The Macedonian Interior Ministry official says that "a new faction" of the former UCK is involved, a group that calls itself the National Liberation Movement. He says this new faction consists partly of "dozens of people" from Tanusevci and partly of Kosovar Albanian residents of Debelde, a village across the border in Kosovo. He also says the shooting around Tanusevci is closely connected with gun-running to ethnic Albanian insurgents in the Presevo Valley of southern Serbia, less than 20 kilometers to the east.

Tanusevci is the native village of a former UCK commander, Xhavit Hasani. Last year, the Macedonian news media reported that Hasani had cleared Tanusevci of many of its residents during the fighting in Kosovo in 1998 and 1999 so that the village could serve as a logistical base and refuge for UCK insurgents.

The Macedonian army subsequently discovered some 1,200 refugees from Kosovo had found refuge in Tanusevci during the NATO air strikes. KFOR detained Hasani last March on a Macedonian warrant and extradited him to Skopje where he was wanted on murder and weapons-smuggling charges. But Hasani paid $100,000 bail and was released and returned to Kosovo the following month, resettling in Viti, some 10 kilometers northwest of Tanusevci.

There has been no independent confirmation that Hasani is directly connected with the latest clashes around the village.

The senior Interior Ministry official says there have not been enough Macedonian soldiers and police in the area. In his words, "we need a lot of people to prevent the penetration of wildness into Macedonia and one of the best penetrating points is the village of Tanusevci."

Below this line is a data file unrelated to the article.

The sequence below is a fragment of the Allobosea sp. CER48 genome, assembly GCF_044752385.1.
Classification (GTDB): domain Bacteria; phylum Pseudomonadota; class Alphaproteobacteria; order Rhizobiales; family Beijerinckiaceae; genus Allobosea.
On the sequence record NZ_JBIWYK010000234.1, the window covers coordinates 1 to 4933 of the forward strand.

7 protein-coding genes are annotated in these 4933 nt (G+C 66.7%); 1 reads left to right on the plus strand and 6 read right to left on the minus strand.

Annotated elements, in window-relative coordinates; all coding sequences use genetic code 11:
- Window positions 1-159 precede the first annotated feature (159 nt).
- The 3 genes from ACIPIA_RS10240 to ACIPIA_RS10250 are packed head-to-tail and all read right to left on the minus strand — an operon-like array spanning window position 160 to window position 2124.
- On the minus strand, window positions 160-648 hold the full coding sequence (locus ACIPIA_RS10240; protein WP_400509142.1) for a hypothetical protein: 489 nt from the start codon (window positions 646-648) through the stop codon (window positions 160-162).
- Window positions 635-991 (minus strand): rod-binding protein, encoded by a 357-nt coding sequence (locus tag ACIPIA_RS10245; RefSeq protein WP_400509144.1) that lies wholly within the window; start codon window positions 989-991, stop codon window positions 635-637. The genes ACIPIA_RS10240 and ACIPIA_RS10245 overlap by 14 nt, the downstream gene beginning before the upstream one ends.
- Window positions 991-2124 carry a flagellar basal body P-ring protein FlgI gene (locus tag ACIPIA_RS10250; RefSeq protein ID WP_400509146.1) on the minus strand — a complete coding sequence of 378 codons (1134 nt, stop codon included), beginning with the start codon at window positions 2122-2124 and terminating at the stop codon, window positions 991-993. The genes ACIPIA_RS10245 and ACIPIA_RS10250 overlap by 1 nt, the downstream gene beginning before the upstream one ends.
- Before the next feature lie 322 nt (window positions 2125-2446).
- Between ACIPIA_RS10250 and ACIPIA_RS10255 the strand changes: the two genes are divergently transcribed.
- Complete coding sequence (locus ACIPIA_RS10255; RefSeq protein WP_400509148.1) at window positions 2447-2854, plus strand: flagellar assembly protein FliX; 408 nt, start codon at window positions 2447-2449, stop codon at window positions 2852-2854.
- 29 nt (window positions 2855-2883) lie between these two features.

But the official adds he is not sure that sufficient support exists at the political level in the Macedonian government to deploy more security forces. He says: "We will prepare to do that but nothing [no deployment] without prior political authorization."

Macedonian Defense Ministry spokesman Trendafilov says KFOR must do more to secure the border.

"It's a matter of some 10 days since the first shooting which occurred on 16 February and, according to the Ministry of Defense and the Security Council of the Republic of Macedonia, necessary measures were taken to secure the border. And at present we are insisting that KFOR impose a normal, efficient border regime."

Yesterday's exchange of fire came only hours after insurgents seized a Macedonian television reporter and her two-man camera team who had gone to investigate reports of rebel infiltration from Kosovo. The insurgents briefly held the team at gunpoint, and confiscated their TV camera and mobile telephones before telling them to leave and never come back.

Last Wednesday (21 February), the Macedonian Defense Ministry said that some 200 armed men had crossed from Kosovo into Macedonia near Tanusevci. A KFOR spokesman in Pristina responded that peacekeepers had not seen any armed group crossing into Macedonia.

The following day, the KFOR commander, Italian General Carlo Cabigiosu, visited Skopje for talks with Macedonian leaders. He pledged to step up patrols along the border and to improve contacts with the Macedonian army.

British KFOR spokesman Richard Hatter confirms cooperation with the Macedonian army will be improved.

"We'll look for coordinated operations as authorized in our current mandate."

At a summit of Southeast European leaders in Skopje last week, the presidents of Macedonia and Yugoslavia signed an agreement defining their common border, including the border between Macedonia and Kosovo. Ethnic Albanian leaders in Kosovo responded that they do not recognize elements of the treaty concerning Kosovo's border because, they say, Kosovo's future status remains open.